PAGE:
After retiring from the police force, Mostafa Golam Quddus established a sweater factory in Bangladesh in 1987, marking the country’s entry into the predominantly Chinese-dominated global sweater market at the time.
He brought in 43 Chinese experts for his factory and what happened next stunned the local business community – he exported $ 3 million worth of products in the first year of the experimental start-up. Quddus’ Cheung Hing sweater hasn’t looked back since.
The export of $ 3 million has grown to over $ 4 billion over time and continues to expand as Bangladesh continues to increasingly conquer the international sweaters market.
Automated production lines are now buzzing around the clock in nearly 400 sweater factories while manual flat knitting devices have been replaced by modern, automated Jacquard machines.
Sweaters, cardigans, pullovers and mufflers are included in the basic knitwear category.
According to the Bangladesh Garment Manufacturers and Exporters Association (BGMEA), sweaters have seen export growth of 27% in the past six years as China has withdrawn from the manufacture of sweaters. Exporters say the growth in this area is relatively higher compared to other items.
With demand supercharged as economies reopen, shaking off fear of Covid, sweater makers are now considering new investments and factory expansion.
In 2021, there were five new investments as several sweater manufacturing units increased their production capacity, said Shahidullah Azim, vice president of BGMEA.
Two entrepreneurs tell The Business Standard that they will invest more money in the manufacture of sweaters over the next two years. Shahidullah Azim also hopes that investments in the manufacture of sweaters will increase in the coming months.
Mostafa Golam Quddus, who had to hire Chinese workers to make sweaters, says creating a skilled local workforce has been a game-changer for Bangladeshi business.
The former president of BGMEA is now known for his Pull Dragon, a knitting and spinning project he started in 1993 after training the local workforce.
“Our success inspired many people to invest in the manufacture of sweaters and paved the way for the introduction of modern technology and improved machinery,” he notes.
Local entrepreneurs booming as China pulls out
With China as the main supplier, the current size of the international sweaters market is around $ 104 billion. The other key players are Bangladesh, Cambodia, Turkey, Vietnam and Myanmar.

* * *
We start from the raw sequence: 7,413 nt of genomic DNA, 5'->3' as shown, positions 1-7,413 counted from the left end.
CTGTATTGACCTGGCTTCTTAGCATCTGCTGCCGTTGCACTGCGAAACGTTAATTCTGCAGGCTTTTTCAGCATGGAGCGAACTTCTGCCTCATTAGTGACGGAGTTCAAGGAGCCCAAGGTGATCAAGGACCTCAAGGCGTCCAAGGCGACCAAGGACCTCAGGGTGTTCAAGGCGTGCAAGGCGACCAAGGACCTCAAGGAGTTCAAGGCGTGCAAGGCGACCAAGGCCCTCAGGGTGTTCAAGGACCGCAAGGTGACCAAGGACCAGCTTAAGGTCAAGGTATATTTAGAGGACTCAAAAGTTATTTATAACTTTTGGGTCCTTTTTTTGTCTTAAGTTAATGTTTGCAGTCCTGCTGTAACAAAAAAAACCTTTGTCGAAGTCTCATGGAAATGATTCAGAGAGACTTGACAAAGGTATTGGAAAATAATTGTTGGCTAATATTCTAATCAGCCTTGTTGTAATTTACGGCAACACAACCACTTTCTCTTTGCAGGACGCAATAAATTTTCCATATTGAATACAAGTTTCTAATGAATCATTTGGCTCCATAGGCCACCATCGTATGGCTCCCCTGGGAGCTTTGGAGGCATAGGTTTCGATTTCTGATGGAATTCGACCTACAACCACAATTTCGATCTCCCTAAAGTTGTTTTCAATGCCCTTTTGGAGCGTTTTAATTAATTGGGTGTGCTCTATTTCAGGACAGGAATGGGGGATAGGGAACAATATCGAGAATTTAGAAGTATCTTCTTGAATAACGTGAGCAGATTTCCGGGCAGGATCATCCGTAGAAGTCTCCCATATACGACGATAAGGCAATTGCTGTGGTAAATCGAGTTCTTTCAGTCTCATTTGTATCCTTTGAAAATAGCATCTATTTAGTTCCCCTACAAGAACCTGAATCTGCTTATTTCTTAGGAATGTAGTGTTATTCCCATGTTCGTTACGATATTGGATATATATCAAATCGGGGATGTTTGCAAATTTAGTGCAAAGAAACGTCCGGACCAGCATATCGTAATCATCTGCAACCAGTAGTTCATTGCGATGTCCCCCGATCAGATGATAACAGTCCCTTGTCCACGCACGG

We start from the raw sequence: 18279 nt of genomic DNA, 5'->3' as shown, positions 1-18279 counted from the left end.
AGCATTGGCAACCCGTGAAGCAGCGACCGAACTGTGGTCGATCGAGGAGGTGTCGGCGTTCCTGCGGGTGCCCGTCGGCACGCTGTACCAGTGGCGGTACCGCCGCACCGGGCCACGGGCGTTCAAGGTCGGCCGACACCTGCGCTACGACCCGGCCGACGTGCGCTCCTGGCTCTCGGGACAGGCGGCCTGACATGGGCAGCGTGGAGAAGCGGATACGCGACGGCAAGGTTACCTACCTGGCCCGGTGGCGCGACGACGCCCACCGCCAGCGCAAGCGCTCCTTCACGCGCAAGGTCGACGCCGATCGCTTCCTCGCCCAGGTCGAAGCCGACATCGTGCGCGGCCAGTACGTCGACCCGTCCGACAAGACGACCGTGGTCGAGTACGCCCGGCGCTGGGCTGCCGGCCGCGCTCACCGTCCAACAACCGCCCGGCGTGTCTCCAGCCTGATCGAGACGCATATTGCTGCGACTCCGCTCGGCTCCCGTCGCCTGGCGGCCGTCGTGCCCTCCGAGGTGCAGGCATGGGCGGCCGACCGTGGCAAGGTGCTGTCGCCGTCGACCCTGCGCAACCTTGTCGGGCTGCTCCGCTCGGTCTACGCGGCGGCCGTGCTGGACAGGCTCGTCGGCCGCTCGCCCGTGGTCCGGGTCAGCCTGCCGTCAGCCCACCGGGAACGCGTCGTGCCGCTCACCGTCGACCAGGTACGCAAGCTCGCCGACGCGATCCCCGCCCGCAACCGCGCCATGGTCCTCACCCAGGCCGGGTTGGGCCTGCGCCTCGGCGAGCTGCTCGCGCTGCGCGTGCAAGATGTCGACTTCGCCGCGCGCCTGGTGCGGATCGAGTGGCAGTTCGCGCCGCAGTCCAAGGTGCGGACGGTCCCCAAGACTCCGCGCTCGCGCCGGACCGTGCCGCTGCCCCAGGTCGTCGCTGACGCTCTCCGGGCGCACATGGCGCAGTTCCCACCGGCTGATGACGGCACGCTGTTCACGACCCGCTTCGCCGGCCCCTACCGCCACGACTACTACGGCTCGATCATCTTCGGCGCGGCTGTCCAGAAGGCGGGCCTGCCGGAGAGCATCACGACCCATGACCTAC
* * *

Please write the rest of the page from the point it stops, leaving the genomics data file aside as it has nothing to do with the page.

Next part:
Mohiuddin Alamgir Romel, Managing Director of Global Knitwear, says China is leaving the global sweaters market due to rising production costs and because sweaters are a staple for knitwear. Bangladeshi entrepreneurs will gain hugely in the years to come from the release.
Designtex Knitwear, which now has three factories, began producing sweaters in the 2000s. Khandoker company owner Rafiqul Islam plans to increase his investment in sweaters by the end of 2022.
Rafiqul Islam, whose production units currently employ more than 8,000 workers, told TBS that existing factories have increased capacity in recent years rather than creating new ones.
Mohiuddin Alamgir Romel also said they would increase investments in sweaters – although he gave no details.
Inexpensive items dominate the basket
Entrepreneurs say they mostly make low-cost sweaters and export them for just $ 4-6 a piece. Only a few factories export high value items but in small quantities.
Local sweater makers can increase their income by making expensive items like âcashmere wool sweaters,â which are priced between $ 100 and $ 150 apiece. The raw materials for its production are available in India, China and Mongolia.
Mohiuddin Alamgir Romel said an entrepreneur took the initiative to manufacture this expensive item at his factory inside Cumilla EPZ, but was unsuccessful.
Bangladeshi manufacturers are now exporting acrylic fiber sweaters and fashionable accessories for additional prices.
Some 20 to 25 factories are engaged in the large-scale export of sweaters to the country.
The list includes Pioneer Knitwear (BD) Ltd., Refat Garments, Square Fashions, Flamingo Fashion, Eurozone Fashion, Pakiza Knit Composite Ltd, AG Robes Ltd. GMS Composite Knitting Ind Ltd, Nipa Fashion Wear Industry Ltd, AKH Knitting & Dying, Aswad Composite Mills, Cotton Club (BD), Pull Matrix, Pull Target and Pulls Rupayan.
Skilled jerseys crisis
Even more than three decades after the initial pullover manufacturing journey, entrepreneurs still face a serious shortage of skilled labor. The owners also said the unusual increases in cotton prices in recent times have also caused them problems.
In addition, they are lagging behind in terms of innovation, the creation of design centers and a strong upstream link.
To top it off, complexities associated with the Harmonized System code have hampered imports of raw materials. Sweater makers are also struggling to get orders from most of the big brands.
In addition, a colossal investment is necessary to establish a factory in this sector, which is not possible for entrepreneurs with relatively little capital.
Mohiuddin said setting up a small factory with 200 machines would require $ 1.6 million just for the machines. As a result, investing in this sector is not easy.
This type of factory has to operate 24 hours a day, he said, adding that at least half of those workers work piecemeal.
âThe churn rate of these workers is high, hampering production. Workers could be found easily in the past, but they have now become scarce. “